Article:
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Hoffmann, R. A wiki for the life sciences where authorship matters. Nature Genetics (2008)
 
 
 
 
 

Assembly of regularly spaced nucleosome arrays by Drosophila chromatin assembly factor 1 and a 56-kDa histone-binding protein.

To ascertain the mechanism by which nucleosomes are assembled by factors derived from Drosophila embryos, two proteins termed Drosophila chromatin assembly factors (CAFs) 1 and 4 (dCAF-1 and dCAF-4) were fractionated and purified from a Drosophila embryo extract. The assembly of chromatin by dCAF-1, dCAF-4, purified histones, ATP, and DNA is a process that generates regularly spaced nucleosomal arrays with a repeat length that resembles that of bulk native Drosophila chromatin and is not obligatorily coupled to DNA replication. The assembly of chromatin by dCAF-1 and dCAF-4 is nearly complete within 10 min. The dCAF-1 activity copurified with the Drosophila version of chromatin assembly factor-1 (CAF-1), a factor that has been found to be required for the assembly of chromatin during large tumor (T) antigen-mediated, simian virus 40 (SV40) origin-dependent DNA replication. The dCAF-4 activity copurified with a 56-kDa core-histone-binding protein that was purified to > 90% homogeneity.[1]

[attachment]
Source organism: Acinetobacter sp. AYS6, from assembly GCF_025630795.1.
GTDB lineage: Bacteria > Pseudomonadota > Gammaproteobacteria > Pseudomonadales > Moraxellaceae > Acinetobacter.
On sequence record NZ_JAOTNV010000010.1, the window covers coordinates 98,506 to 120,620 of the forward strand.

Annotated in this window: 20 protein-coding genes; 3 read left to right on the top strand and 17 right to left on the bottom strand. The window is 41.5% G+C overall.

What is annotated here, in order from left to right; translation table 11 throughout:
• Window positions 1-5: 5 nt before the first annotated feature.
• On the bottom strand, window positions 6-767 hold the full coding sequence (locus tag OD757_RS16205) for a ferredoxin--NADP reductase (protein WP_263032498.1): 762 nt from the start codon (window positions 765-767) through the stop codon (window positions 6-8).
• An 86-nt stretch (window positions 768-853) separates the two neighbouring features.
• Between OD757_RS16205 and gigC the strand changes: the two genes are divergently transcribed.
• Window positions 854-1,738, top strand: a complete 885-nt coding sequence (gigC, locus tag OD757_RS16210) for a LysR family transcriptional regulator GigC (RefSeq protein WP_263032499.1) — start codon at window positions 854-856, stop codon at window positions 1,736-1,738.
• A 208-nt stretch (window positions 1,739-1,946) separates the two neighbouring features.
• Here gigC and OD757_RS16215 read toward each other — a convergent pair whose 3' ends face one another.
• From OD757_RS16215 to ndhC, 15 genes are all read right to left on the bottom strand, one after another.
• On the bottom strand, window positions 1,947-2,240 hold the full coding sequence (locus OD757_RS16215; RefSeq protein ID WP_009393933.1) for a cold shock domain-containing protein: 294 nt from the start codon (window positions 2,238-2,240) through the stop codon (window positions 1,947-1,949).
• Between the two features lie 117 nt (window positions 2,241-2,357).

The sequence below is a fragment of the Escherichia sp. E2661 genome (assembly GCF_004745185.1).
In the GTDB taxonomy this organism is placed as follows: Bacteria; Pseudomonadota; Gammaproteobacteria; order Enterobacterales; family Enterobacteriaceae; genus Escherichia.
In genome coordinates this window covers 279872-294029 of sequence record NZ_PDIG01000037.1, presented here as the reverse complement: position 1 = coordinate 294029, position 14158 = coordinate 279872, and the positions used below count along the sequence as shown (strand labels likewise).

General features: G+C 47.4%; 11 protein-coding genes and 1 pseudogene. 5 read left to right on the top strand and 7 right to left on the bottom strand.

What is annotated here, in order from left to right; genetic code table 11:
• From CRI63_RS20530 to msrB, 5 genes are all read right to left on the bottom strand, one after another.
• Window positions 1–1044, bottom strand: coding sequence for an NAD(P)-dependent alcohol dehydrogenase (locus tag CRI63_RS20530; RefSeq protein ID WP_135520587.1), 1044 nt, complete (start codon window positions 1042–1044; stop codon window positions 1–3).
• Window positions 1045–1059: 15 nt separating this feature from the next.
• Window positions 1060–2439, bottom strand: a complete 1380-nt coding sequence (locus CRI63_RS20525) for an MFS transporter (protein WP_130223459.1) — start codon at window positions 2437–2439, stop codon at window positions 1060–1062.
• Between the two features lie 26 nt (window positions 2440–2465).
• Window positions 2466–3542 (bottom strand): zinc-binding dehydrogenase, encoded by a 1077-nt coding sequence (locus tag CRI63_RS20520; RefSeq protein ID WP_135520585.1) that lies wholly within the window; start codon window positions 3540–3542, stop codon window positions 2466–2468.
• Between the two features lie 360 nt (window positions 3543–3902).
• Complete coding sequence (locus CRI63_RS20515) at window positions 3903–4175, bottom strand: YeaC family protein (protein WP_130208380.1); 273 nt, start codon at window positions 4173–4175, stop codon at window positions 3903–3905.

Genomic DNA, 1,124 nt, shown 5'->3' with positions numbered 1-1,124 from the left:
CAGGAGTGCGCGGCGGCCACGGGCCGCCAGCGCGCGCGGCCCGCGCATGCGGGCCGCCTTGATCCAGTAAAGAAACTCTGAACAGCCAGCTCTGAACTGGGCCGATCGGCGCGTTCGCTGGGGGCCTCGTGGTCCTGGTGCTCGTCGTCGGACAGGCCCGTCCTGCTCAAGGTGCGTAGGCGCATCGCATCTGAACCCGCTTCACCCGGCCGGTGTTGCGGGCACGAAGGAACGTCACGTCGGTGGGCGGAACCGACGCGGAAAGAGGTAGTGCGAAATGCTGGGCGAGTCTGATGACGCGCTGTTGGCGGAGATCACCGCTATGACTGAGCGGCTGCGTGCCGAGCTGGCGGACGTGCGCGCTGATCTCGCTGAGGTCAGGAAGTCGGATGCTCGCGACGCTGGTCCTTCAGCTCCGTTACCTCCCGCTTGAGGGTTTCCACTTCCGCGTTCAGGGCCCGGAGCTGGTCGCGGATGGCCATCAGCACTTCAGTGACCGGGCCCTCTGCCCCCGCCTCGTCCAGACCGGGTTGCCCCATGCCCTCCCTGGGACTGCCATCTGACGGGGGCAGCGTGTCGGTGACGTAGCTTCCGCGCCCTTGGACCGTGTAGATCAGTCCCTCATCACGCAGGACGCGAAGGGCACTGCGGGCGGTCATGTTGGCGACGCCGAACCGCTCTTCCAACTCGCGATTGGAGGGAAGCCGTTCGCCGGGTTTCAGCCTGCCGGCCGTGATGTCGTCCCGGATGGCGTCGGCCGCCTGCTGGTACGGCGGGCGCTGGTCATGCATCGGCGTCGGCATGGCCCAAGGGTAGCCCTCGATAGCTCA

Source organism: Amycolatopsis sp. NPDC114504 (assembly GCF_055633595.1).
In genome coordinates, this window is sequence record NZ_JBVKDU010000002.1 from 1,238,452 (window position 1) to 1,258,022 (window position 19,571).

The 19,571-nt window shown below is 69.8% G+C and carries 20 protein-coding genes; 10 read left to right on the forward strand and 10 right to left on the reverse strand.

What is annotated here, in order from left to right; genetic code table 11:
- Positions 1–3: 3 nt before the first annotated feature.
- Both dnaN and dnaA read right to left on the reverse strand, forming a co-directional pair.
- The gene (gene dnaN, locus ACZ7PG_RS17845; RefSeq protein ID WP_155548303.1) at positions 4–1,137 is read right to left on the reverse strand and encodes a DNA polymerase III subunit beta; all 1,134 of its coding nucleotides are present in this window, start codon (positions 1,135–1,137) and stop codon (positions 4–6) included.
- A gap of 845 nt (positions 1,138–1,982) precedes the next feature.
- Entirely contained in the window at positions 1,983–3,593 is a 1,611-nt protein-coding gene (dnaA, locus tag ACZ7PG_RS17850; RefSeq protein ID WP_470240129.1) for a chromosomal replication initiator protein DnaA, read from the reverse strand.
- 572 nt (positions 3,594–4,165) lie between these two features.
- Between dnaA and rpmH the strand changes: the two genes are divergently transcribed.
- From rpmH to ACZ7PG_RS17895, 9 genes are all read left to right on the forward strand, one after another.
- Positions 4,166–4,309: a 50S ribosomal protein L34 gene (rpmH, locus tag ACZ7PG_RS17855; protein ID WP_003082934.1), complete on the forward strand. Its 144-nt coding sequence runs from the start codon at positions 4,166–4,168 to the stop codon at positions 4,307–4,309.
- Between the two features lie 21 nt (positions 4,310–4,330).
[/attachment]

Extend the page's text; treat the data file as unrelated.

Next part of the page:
References

  1. Assembly of regularly spaced nucleosome arrays by Drosophila chromatin assembly factor 1 and a 56-kDa histone-binding protein. Bulger, M., Ito, T., Kamakaka, R.T., Kadonaga, J.T. Proc. Natl. Acad. Sci. U.S.A. (1995) [Pubmed]
 
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